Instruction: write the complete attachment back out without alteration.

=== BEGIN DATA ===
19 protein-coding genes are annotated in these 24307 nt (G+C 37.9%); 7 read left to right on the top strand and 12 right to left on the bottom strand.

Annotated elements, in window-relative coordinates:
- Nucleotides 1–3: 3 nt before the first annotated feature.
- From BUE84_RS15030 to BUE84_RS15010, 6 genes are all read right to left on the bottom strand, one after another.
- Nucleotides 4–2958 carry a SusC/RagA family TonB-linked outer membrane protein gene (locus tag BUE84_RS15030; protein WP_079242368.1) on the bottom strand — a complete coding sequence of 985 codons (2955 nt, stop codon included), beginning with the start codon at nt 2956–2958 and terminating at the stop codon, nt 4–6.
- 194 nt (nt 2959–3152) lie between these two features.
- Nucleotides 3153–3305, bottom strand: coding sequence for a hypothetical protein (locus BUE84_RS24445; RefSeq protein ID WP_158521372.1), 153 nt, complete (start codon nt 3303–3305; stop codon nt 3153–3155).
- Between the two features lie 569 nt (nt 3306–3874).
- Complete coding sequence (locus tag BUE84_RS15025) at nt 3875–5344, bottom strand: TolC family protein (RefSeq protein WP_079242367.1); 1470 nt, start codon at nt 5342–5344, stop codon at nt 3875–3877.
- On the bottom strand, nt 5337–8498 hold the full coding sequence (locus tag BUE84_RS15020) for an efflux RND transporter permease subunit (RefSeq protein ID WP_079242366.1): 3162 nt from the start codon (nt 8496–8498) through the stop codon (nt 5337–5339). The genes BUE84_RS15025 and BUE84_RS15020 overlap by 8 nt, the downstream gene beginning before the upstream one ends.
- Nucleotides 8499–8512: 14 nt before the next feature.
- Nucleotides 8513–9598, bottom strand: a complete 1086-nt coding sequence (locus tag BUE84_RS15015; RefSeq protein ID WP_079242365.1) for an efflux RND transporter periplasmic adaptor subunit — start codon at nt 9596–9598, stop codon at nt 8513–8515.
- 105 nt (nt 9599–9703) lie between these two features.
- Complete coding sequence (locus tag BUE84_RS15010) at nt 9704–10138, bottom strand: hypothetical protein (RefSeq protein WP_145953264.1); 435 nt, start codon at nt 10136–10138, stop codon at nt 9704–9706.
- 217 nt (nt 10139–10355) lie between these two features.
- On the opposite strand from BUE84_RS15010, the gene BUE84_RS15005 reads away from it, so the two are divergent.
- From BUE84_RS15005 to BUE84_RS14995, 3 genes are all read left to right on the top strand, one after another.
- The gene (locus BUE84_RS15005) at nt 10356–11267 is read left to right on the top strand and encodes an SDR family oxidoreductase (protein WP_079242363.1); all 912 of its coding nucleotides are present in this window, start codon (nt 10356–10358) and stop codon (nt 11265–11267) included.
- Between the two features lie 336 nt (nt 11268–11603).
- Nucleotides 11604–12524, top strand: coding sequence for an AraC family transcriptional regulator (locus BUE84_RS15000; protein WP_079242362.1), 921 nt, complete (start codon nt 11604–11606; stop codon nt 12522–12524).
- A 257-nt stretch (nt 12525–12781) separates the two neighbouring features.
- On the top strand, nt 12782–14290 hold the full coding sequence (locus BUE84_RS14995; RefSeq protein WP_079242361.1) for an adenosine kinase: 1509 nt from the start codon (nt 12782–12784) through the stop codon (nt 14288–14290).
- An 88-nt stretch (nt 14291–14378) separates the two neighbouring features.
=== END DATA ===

19 protein-coding genes are annotated in these 24307 nt (G+C 37.9%); 7 read left to right on the top strand and 12 right to left on the bottom strand.

Annotated elements, in window-relative coordinates:
- Nucleotides 1–3: 3 nt before the first annotated feature.
- From BUE84_RS15030 to BUE84_RS15010, 6 genes are all read right to left on the bottom strand, one after another.
- Nucleotides 4–2958 carry a SusC/RagA family TonB-linked outer membrane protein gene (locus tag BUE84_RS15030; protein WP_079242368.1) on the bottom strand — a complete coding sequence of 985 codons (2955 nt, stop codon included), beginning with the start codon at nt 2956–2958 and terminating at the stop codon, nt 4–6.
- 194 nt (nt 2959–3152) lie between these two features.
- Nucleotides 3153–3305, bottom strand: coding sequence for a hypothetical protein (locus BUE84_RS24445; RefSeq protein ID WP_158521372.1), 153 nt, complete (start codon nt 3303–3305; stop codon nt 3153–3155).
- Between the two features lie 569 nt (nt 3306–3874).
- Complete coding sequence (locus tag BUE84_RS15025) at nt 3875–5344, bottom strand: TolC family protein (RefSeq protein WP_079242367.1); 1470 nt, start codon at nt 5342–5344, stop codon at nt 3875–3877.
- On the bottom strand, nt 5337–8498 hold the full coding sequence (locus tag BUE84_RS15020) for an efflux RND transporter permease subunit (RefSeq protein ID WP_079242366.1): 3162 nt from the start codon (nt 8496–8498) through the stop codon (nt 5337–5339). The genes BUE84_RS15025 and BUE84_RS15020 overlap by 8 nt, the downstream gene beginning before the upstream one ends.
- Nucleotides 8499–8512: 14 nt before the next feature.
- Nucleotides 8513–9598, bottom strand: a complete 1086-nt coding sequence (locus tag BUE84_RS15015; RefSeq protein ID WP_079242365.1) for an efflux RND transporter periplasmic adaptor subunit — start codon at nt 9596–9598, stop codon at nt 8513–8515.
- 105 nt (nt 9599–9703) lie between these two features.
- Complete coding sequence (locus tag BUE84_RS15010) at nt 9704–10138, bottom strand: hypothetical protein (RefSeq protein WP_145953264.1); 435 nt, start codon at nt 10136–10138, stop codon at nt 9704–9706.
- 217 nt (nt 10139–10355) lie between these two features.
- On the opposite strand from BUE84_RS15010, the gene BUE84_RS15005 reads away from it, so the two are divergent.
- From BUE84_RS15005 to BUE84_RS14995, 3 genes are all read left to right on the top strand, one after another.
- The gene (locus BUE84_RS15005) at nt 10356–11267 is read left to right on the top strand and encodes an SDR family oxidoreductase (protein WP_079242363.1); all 912 of its coding nucleotides are present in this window, start codon (nt 10356–10358) and stop codon (nt 11265–11267) included.
- Between the two features lie 336 nt (nt 11268–11603).
- Nucleotides 11604–12524, top strand: coding sequence for an AraC family transcriptional regulator (locus BUE84_RS15000; protein WP_079242362.1), 921 nt, complete (start codon nt 11604–11606; stop codon nt 12522–12524).
- A 257-nt stretch (nt 12525–12781) separates the two neighbouring features.
- On the top strand, nt 12782–14290 hold the full coding sequence (locus BUE84_RS14995; RefSeq protein WP_079242361.1) for an adenosine kinase: 1509 nt from the start codon (nt 12782–12784) through the stop codon (nt 14288–14290).
- An 88-nt stretch (nt 14291–14378) separates the two neighbouring features.